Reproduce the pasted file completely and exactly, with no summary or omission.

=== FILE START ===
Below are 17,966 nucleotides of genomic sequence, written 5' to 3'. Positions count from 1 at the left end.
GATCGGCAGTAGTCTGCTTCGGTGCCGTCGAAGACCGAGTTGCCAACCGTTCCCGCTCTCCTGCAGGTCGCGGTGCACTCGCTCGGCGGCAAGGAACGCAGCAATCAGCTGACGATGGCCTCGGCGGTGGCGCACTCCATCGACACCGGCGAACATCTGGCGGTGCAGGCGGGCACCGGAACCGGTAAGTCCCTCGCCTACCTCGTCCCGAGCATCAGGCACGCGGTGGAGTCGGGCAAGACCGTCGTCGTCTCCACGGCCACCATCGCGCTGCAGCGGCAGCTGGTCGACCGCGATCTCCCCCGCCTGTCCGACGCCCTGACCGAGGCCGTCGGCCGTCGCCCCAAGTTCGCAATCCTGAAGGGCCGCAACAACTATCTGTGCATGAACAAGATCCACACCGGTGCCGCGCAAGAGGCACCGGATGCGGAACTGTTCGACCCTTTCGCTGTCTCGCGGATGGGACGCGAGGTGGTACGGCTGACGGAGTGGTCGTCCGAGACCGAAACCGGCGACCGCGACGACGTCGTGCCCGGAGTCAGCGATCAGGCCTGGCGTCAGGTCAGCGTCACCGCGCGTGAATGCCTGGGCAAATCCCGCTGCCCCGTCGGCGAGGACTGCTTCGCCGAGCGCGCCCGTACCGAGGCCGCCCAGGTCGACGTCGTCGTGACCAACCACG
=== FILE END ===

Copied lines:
Below are 17,966 nucleotides of genomic sequence, written 5' to 3'. Positions count from 1 at the left end.
GATCGGCAGTAGTCTGCTTCGGTGCCGTCGAAGACCGAGTTGCCAACCGTTCCCGCTCTCCTGCAGGTCGCGGTGCACTCGCTCGGCGGCAAGGAACGCAGCAATCAGCTGACGATGGCCTCGGCGGTGGCGCACTCCATCGACACCGGCGAACATCTGGCGGTGCAGGCGGGCACCGGAACCGGTAAGTCCCTCGCCTACCTCGTCCCGAGCATCAGGCACGCGGTGGAGTCGGGCAAGACCGTCGTCGTCTCCACGGCCACCATCGCGCTGCAGCGGCAGCTGGTCGACCGCGATCTCCCCCGCCTGTCCGACGCCCTGACCGAGGCCGTCGGCCGTCGCCCCAAGTTCGCAATCCTGAAGGGCCGCAACAACTATCTGTGCATGAACAAGATCCACACCGGTGCCGCGCAAGAGGCACCGGATGCGGAACTGTTCGACCCTTTCGCTGTCTCGCGGATGGGACGCGAGGTGGTACGGCTGACGGAGTGGTCGTCCGAGACCGAAACCGGCGACCGCGACGACGTCGTGCCCGGAGTCAGCGATCAGGCCTGGCGTCAGGTCAGCGTCACCGCGCGTGAATGCCTGGGCAAATCCCGCTGCCCCGTCGGCGAGGACTGCTTCGCCGAGCGCGCCCGTACCGAGGCCGCCCAGGTCGACGTCGTCGTGACCAACCACG